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BLA Projects Private Limited v/s West Bengal Power Development Corporation Limited

    AP. No. 251 of 2020

    Decided On, 12 March 2021

    At, High Court of Judicature at Calcutta

    By, THE HONOURABLE MR. JUSTICE DEBANGSU BASAK

    For the Petitioner: Jaydip Kar, Senior Advocate, Suman Kumar Dutt, Debdeep Sinha, Advocates. For the Respondent: Sarvapriya Mukherjee, Arnab Sardar, Advocates.



Judgment Text

1. The petitioner has applied for appointment of an arbitrator under Section 11(6) of the Arbitration and Conciliation Act, 1996.

2. Learned Senior Advocate appearing for the petitioner has submitted that, the petitioner participated in the notice inviting tender dated January 8, 2019 issued by the respondent. He has referred to the various terms and conditions of the notice inviting tender. He has submitted that, one of the terms and conditions of the notice inviting tender required deposit of earnest money by way of a bank guarantee. The petitioner had obtained a bank guarantee dated February 11, 2019 for the sum of Rs. 60 lakhs acting in terms of the notice inviting tender. According to him, upon the petitioner downloading the tender documents, and examining the same, the petitioner had found discrepancies in the bid documents. The petitioner had raised queries with regard to such discrepancies. The respondent had remained silent. The respondent had informed the petitioner that the petitioner was declared as the lowest bidder and awarded the contract. The petitioner had written to the Chairman of the respondent explaining the situation and requested him to intervene and not to invoke the bank guarantee. However, the respondent had invoked the bank guarantee.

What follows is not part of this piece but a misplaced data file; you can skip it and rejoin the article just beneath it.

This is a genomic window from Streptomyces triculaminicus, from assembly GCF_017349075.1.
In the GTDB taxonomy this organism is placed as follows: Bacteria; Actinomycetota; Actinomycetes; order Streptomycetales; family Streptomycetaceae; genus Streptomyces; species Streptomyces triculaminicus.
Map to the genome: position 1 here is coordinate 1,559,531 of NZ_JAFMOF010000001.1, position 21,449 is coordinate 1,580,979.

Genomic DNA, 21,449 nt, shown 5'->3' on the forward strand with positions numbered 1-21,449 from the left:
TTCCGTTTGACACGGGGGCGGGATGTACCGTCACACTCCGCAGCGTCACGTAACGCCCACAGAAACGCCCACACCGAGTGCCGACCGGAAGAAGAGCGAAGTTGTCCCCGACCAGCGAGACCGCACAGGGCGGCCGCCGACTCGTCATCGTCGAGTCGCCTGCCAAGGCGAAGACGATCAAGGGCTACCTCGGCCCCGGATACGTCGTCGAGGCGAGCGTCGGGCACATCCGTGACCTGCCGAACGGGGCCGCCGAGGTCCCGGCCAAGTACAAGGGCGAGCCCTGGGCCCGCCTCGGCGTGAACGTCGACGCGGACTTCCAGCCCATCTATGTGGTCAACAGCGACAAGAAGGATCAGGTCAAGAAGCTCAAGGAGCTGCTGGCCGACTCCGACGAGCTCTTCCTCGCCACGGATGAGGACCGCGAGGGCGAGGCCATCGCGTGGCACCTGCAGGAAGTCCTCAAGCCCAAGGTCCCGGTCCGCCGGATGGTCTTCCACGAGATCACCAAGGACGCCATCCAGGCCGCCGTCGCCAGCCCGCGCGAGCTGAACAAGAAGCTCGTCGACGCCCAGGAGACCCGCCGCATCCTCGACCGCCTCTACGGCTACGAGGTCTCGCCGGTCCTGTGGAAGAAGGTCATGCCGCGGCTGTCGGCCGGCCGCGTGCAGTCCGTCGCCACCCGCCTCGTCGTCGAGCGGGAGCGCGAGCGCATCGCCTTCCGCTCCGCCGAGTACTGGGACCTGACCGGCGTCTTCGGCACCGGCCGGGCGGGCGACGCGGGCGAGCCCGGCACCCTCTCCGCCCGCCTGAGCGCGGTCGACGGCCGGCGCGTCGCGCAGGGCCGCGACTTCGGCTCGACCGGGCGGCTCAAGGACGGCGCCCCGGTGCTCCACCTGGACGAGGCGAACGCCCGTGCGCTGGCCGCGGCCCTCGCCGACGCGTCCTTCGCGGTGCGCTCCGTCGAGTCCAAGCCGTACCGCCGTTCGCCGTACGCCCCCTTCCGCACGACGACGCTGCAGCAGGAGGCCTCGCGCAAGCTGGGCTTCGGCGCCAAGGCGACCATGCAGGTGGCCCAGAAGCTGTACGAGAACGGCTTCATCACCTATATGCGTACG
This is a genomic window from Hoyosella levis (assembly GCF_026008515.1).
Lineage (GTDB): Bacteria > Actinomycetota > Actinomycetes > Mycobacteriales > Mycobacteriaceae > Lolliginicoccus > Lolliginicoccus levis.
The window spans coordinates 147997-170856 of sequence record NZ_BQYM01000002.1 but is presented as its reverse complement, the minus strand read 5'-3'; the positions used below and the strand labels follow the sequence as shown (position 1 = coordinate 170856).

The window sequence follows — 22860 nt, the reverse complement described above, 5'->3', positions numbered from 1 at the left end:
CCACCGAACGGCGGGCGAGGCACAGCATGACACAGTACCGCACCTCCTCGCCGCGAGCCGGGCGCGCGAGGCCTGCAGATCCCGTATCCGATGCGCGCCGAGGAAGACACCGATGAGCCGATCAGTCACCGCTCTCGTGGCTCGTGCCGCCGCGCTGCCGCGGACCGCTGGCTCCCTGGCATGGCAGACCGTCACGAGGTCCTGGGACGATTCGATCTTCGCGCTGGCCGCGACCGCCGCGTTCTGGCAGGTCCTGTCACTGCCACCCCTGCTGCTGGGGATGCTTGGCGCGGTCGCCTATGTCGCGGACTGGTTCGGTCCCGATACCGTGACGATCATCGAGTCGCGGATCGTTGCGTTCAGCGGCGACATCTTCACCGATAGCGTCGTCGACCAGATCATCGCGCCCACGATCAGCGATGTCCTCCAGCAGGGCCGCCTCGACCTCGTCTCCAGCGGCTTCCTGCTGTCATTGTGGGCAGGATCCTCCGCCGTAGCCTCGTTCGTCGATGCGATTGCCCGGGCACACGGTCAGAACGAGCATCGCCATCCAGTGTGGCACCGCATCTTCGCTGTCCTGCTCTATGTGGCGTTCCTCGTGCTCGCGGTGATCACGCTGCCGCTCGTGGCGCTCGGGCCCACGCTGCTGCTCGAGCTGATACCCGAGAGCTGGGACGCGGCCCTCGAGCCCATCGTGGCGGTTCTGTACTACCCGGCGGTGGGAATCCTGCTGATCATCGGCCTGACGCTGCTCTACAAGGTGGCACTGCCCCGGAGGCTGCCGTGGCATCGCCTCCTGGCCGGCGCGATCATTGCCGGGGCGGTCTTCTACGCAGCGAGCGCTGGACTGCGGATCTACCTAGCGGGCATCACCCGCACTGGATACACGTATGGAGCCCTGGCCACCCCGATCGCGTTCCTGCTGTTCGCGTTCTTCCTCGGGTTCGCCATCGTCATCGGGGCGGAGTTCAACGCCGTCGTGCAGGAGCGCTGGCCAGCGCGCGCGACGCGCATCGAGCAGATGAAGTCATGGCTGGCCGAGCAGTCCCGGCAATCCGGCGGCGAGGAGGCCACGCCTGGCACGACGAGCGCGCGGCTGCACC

3. Learned Senior Advocate appearing for the petitioner has referred to the arbitration agreement. He has submitted that, the arbitration agreement is contained in the general conditions of contract. He has drawn the attention of the Court to the definition of contract obtaining in the notice inviting tender. He has submitted that, the parties understood the contract to mean notice inviting tenders, conditions of tendering, tender format, general conditions of contract, supplementary conditions of contract, technical specifications, schedule of items, letter of acceptance, contract agreement and drawings and any other document which may be included at the time of signing of the contract agreement. He has referred to the Informations to the Bidders and submitted that, Clause 7 thereof required deposit of earnest money. Clause 7 had also reserved the right of the respondent to forfeit the earnest money deposit in case the bidder after obtaining of the tender, withdraws, impairs, derogates or revoke his tender within the validity period or extension thereof. He has referred to Clause (xvii) of the Terms and Conditions of the Tender which prescribes the validity period. He has also referred to Clause 8 of the Special Terms and Conditions which allows forfeiture of security deposit/earnest money. He has submitted that, the respondent could have invoked the bank guarantee and forfeited the proceeds of the bank guarantee only on the basis of the contract which contains an arbitration clause.